What we don’t get so clearly, is God’s motivation for creating. Why did God make the heavens and the earth in the beginning? What prompted such a remarkable decision in the eternal life of the triune, perfectly complete God? Surely God was not lonely or bored? Surely God was not pressured in some way to create? Surely God knew that the creation would not go according to plan? Surely God knew that God’s existence would change after the creation?

The author of Genesis does not give us a full disclosure about God’s motivation, but we are given hints. Here are the three main hints:

  1. “Let us make mankind in our image, in our likeness…  So God created man in his own image, in the image of God he created him, male and female he created them” (Genesis 1: 26-27). Here we learn something about the people that God created. This was not like the previous days of creation, where God spoke and described and they came into being. There the creation is described in a somewhat impersonal way – God creates things that are unlike God. But on day six, God creates something that is similar to God in some way: people in God’s image, God’s likeness. Here God chooses to make beings that are in some way like God. Let me suggest that God chooses to make beings to whom God can relate – beings with whom God can be in relationship. God cannot relate to the sun and moon and plants of the earth. But God can relate to people. This decision to create us in God’s image speaks to us about God’s desire to be in relationship with humanity.
  2. “The Lord God formed a man from the dust of the ground and breathed into his nostrils the breath of life, and the man became a living being” (Genesis 2: 7). What is striking about this more detailed description of the sixth day’s creation activity, is that God is no longer just speaking creation into being, as was the case in Genesis 1. Here in Genesis 2 we have a much more tactile, hands-on, earthy description of the creation. God forms the human from the humus,[1] much as a potter might shape a piece of clay into a vessel. The writer does not spell it out, but we are surely invited to imagine God’s hands getting dirtied with the mud, actively and intimately working to shape the earth into an earthling.[2] And if that is not intimate enough, God then breathes into the nostrils of the human to give Adam life. God here imparts something extremely personal and precious to the human. Imagine, if you will, mouth-to-mouth resuscitation – up close and personal. Not only are the first humans shaped to be like God in some way; they are also shaped in a highly tactile, personal and engaged way by God. God desires to invest God’s self in our creation.
  3. “It is not good for the man to be alone. I will make a helper suitable for him” (Genesis 2:18). In this last stage of the opening creation story, God looks at the human that has been made, and recognises something lacking in him – he is alone. The creation is perfect, though. God steps back repeatedly and says, “It was very good” (Genesis 1:31). Adam is not flawed in any way. But he is incomplete – he needs a companion, a helper. And so after looking to all the rest of creation, and finding none that is suitable, God creates a partner, taken from Adam’s rib so that they can stand alongside each other – Eve. God recognises that humanity ought not be alone, because God is not alone. God desires that humans should not be alone, that humans should be in relationship not only with God but also with other humans.

What do we learn when we put these three hints together? We learn that God creates, out of God’s own heart, beings who are in various ways like God and who are endowed with God’s special attention and presence. God creates not just an individual, but a partnership between two people. In the Hebrew of Genesis 1: 26-27, there is a definite shift from singular in the first phrases to plural in the last, suggesting that what may have begun as a creation of one quickly turns into a creation of more than one. The narrative from Genesis 2:18, confirms this – Adam created as one, quickly completed with the creation of a second, moving immediately into marriage – a joining of the two into one, reminiscent of the three-in-oneness of God.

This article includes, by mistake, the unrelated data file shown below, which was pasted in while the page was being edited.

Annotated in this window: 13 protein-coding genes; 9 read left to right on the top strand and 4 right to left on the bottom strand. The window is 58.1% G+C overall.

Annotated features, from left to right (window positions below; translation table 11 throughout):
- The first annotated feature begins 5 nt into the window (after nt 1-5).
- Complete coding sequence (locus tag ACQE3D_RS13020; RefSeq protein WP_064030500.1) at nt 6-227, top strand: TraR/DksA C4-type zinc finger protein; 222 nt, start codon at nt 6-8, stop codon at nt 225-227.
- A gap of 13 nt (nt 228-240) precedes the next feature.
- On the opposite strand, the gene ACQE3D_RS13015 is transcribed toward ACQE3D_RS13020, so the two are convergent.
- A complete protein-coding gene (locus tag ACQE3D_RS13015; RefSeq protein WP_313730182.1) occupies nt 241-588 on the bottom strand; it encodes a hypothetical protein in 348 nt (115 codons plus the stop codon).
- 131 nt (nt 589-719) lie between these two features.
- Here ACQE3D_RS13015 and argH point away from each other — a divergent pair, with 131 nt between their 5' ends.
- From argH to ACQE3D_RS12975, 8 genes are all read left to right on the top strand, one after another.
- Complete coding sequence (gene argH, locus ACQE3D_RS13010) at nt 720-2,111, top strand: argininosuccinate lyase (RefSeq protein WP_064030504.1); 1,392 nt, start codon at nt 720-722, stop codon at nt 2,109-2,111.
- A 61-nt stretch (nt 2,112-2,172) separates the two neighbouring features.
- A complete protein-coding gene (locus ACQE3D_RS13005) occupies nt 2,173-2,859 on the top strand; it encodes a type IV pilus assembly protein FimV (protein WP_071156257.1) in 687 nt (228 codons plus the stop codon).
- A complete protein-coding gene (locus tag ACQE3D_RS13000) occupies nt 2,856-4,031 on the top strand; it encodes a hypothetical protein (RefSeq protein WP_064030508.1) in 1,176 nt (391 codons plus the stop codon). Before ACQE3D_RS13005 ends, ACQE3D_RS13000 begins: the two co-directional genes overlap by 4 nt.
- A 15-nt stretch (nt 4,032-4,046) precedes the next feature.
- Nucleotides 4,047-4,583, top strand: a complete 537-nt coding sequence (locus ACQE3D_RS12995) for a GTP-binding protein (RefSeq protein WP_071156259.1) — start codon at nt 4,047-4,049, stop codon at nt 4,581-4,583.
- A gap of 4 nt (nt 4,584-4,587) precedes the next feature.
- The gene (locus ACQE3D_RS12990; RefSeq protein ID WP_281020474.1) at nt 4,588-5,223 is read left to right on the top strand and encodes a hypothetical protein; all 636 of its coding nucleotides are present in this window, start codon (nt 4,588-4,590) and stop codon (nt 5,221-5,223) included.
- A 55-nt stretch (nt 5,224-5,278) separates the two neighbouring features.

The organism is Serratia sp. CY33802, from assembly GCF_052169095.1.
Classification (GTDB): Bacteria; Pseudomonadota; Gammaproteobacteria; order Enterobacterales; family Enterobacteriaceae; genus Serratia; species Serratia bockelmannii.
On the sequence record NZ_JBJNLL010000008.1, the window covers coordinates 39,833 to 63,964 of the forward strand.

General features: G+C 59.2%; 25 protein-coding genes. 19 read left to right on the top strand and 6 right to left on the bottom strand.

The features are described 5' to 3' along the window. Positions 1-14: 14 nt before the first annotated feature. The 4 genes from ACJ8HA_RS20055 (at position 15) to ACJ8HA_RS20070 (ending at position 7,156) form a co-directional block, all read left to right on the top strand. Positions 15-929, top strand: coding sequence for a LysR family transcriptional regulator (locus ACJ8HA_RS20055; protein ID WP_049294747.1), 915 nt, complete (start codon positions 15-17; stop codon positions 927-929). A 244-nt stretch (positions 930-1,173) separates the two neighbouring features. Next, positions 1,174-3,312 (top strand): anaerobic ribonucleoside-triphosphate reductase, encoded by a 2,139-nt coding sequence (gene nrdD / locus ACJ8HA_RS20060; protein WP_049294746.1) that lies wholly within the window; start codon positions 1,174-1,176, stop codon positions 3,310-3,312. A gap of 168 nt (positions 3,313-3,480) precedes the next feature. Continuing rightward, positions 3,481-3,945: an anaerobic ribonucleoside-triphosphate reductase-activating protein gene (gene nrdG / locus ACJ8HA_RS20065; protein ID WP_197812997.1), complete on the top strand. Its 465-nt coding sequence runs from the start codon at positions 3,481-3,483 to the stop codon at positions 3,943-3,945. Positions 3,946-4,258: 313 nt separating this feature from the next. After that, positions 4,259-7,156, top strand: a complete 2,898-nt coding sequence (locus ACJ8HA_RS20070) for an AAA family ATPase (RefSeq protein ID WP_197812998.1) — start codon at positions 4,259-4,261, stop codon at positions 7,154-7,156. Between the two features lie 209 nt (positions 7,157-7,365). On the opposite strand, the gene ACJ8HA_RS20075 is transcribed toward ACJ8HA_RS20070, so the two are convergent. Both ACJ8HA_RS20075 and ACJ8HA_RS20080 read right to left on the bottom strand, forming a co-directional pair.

All of this leads to the conclusion that God’s intention was to create a community or people-in-relationship that reflected something of the community or relationship within the triune God. God did not create just one human, because God is not just one person. God created people-in-relationship, because God is three-in-one. We are then, most like God, most conforming to the image of God, when we live in relationship with those around us. Because loving relationship is at the heart of God.

Finally, let me briefly come back to God’s motivation for this creation. Although we are not told this, imagine with me that God created people-in-relationship because God wanted to share God’s own satisfying and completing experience of being in relationship. God was not lonely, because God had eternal relationship already. But out of the fullness and joy of that relationship, and the overflowing love experienced within the Godhead, God created people, in relationship like God, to experience and share some of that love. God created out of love, to share God’s love with you.

Meditation for the Day

Imagine all the fullness of relationship and love within the Triune God – so full that it bursts forth in a great creative activity of God’s desire to share this relational love with others. With you.

Prayer for the Day

God of infinite love and generosity, thank you for creating me and for creating my relationships with my family, my friends and my community. Help me to accept that my existence is a result of your overflowing love.


[1] Alter, R. (2004). The five books of Moses: A translation with commentary. New York: W. W. Norton, p. 21. This is based on Alter’s evocative translation of the Hebrew poetry in Genesis 2:7, ‘adam (human) from the ‘adamah (soil):  “The Lord God fashioned the human, humus from the soil”.

[2] Trible, P. (1978). God and the rhetoric of sexuality. Philadelphia, PA: Fortress, p. 78. This is based on Trible’s translation, “Yahweh God formed the earth creature of dust from the earth”. A third translation is from Korsak, M. P. (1998). ‘Et genetrix’. In B. Brenner (Ed.), Genesis: The feminist companion to the Bible (second series, pp. 22-31). Sheffield, UK: Sheffield Academic Press, p. 27, “YHWH Elohim formed the groundling, soil of the ground”.